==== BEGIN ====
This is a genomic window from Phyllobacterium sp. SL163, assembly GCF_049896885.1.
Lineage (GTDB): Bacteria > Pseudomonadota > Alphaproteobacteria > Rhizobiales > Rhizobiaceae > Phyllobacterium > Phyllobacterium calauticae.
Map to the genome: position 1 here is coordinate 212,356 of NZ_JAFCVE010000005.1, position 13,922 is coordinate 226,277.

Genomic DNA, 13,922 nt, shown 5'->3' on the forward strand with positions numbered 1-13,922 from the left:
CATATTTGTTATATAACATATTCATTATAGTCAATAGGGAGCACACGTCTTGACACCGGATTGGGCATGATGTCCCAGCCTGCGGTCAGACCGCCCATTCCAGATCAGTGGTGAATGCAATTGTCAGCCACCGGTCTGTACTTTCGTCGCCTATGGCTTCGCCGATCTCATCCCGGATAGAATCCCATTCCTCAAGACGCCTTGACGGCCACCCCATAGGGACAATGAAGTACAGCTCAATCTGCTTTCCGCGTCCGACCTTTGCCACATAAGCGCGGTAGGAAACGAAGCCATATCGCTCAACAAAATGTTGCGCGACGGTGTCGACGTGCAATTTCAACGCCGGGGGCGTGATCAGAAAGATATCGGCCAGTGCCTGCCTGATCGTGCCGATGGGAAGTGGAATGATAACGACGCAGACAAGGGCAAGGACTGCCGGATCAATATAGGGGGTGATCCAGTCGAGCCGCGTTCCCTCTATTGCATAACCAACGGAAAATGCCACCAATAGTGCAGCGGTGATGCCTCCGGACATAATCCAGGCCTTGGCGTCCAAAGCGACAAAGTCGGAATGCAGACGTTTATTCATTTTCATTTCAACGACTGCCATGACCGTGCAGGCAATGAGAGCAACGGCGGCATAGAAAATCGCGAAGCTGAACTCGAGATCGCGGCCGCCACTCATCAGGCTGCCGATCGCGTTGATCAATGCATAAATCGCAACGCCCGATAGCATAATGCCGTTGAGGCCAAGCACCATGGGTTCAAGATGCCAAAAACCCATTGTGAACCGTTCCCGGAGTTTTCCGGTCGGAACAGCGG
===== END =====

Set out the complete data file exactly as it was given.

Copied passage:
This is a genomic window from Phyllobacterium sp. SL163, assembly GCF_049896885.1.
Lineage (GTDB): Bacteria > Pseudomonadota > Alphaproteobacteria > Rhizobiales > Rhizobiaceae > Phyllobacterium > Phyllobacterium calauticae.
Map to the genome: position 1 here is coordinate 212,356 of NZ_JAFCVE010000005.1, position 13,922 is coordinate 226,277.

Genomic DNA, 13,922 nt, shown 5'->3' on the forward strand with positions numbered 1-13,922 from the left:
CATATTTGTTATATAACATATTCATTATAGTCAATAGGGAGCACACGTCTTGACACCGGATTGGGCATGATGTCCCAGCCTGCGGTCAGACCGCCCATTCCAGATCAGTGGTGAATGCAATTGTCAGCCACCGGTCTGTACTTTCGTCGCCTATGGCTTCGCCGATCTCATCCCGGATAGAATCCCATTCCTCAAGACGCCTTGACGGCCACCCCATAGGGACAATGAAGTACAGCTCAATCTGCTTTCCGCGTCCGACCTTTGCCACATAAGCGCGGTAGGAAACGAAGCCATATCGCTCAACAAAATGTTGCGCGACGGTGTCGACGTGCAATTTCAACGCCGGGGGCGTGATCAGAAAGATATCGGCCAGTGCCTGCCTGATCGTGCCGATGGGAAGTGGAATGATAACGACGCAGACAAGGGCAAGGACTGCCGGATCAATATAGGGGGTGATCCAGTCGAGCCGCGTTCCCTCTATTGCATAACCAACGGAAAATGCCACCAATAGTGCAGCGGTGATGCCTCCGGACATAATCCAGGCCTTGGCGTCCAAAGCGACAAAGTCGGAATGCAGACGTTTATTCATTTTCATTTCAACGACTGCCATGACCGTGCAGGCAATGAGAGCAACGGCGGCATAGAAAATCGCGAAGCTGAACTCGAGATCGCGGCCGCCACTCATCAGGCTGCCGATCGCGTTGATCAATGCATAAATCGCAACGCCCGATAGCATAATGCCGTTGAGGCCAAGCACCATGGGTTCAAGATGCCAAAAACCCATTGTGAACCGTTCCCGGAGTTTTCCGGTCGGAACAGCGG